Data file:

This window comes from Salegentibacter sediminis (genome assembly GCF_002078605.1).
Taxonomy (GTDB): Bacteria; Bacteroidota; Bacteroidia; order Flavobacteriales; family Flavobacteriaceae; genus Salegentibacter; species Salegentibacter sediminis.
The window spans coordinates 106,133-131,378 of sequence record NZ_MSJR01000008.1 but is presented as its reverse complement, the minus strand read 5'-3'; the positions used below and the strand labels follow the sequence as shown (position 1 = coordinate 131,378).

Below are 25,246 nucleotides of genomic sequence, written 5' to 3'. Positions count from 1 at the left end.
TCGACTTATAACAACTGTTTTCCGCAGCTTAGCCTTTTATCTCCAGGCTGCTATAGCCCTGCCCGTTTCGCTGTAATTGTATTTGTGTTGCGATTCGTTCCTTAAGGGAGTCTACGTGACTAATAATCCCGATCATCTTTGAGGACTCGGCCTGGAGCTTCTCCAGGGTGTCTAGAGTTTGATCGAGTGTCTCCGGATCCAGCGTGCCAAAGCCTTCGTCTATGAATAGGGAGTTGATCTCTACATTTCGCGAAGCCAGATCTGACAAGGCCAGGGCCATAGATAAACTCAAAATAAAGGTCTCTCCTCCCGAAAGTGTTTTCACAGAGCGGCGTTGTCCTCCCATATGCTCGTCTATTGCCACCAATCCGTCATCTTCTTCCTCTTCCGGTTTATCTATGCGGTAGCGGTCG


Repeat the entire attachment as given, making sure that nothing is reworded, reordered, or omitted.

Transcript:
This window comes from Salegentibacter sediminis (genome assembly GCF_002078605.1).
Taxonomy (GTDB): Bacteria; Bacteroidota; Bacteroidia; order Flavobacteriales; family Flavobacteriaceae; genus Salegentibacter; species Salegentibacter sediminis.
The window spans coordinates 106,133-131,378 of sequence record NZ_MSJR01000008.1 but is presented as its reverse complement, the minus strand read 5'-3'; the positions used below and the strand labels follow the sequence as shown (position 1 = coordinate 131,378).

Below are 25,246 nucleotides of genomic sequence, written 5' to 3'. Positions count from 1 at the left end.
TCGACTTATAACAACTGTTTTCCGCAGCTTAGCCTTTTATCTCCAGGCTGCTATAGCCCTGCCCGTTTCGCTGTAATTGTATTTGTGTTGCGATTCGTTCCTTAAGGGAGTCTACGTGACTAATAATCCCGATCATCTTTGAGGACTCGGCCTGGAGCTTCTCCAGGGTGTCTAGAGTTTGATCGAGTGTCTCCGGATCCAGCGTGCCAAAGCCTTCGTCTATGAATAGGGAGTTGATCTCTACATTTCGCGAAGCCAGATCTGACAAGGCCAGGGCCATAGATAAACTCAAAATAAAGGTCTCTCCTCCCGAAAGTGTTTTCACAGAGCGGCGTTGTCCTCCCATATGCTCGTCTATTGCCACCAATCCGTCATCTTCTTCCTCTTCCGGTTTATCTATGCGGTAGCGGTCG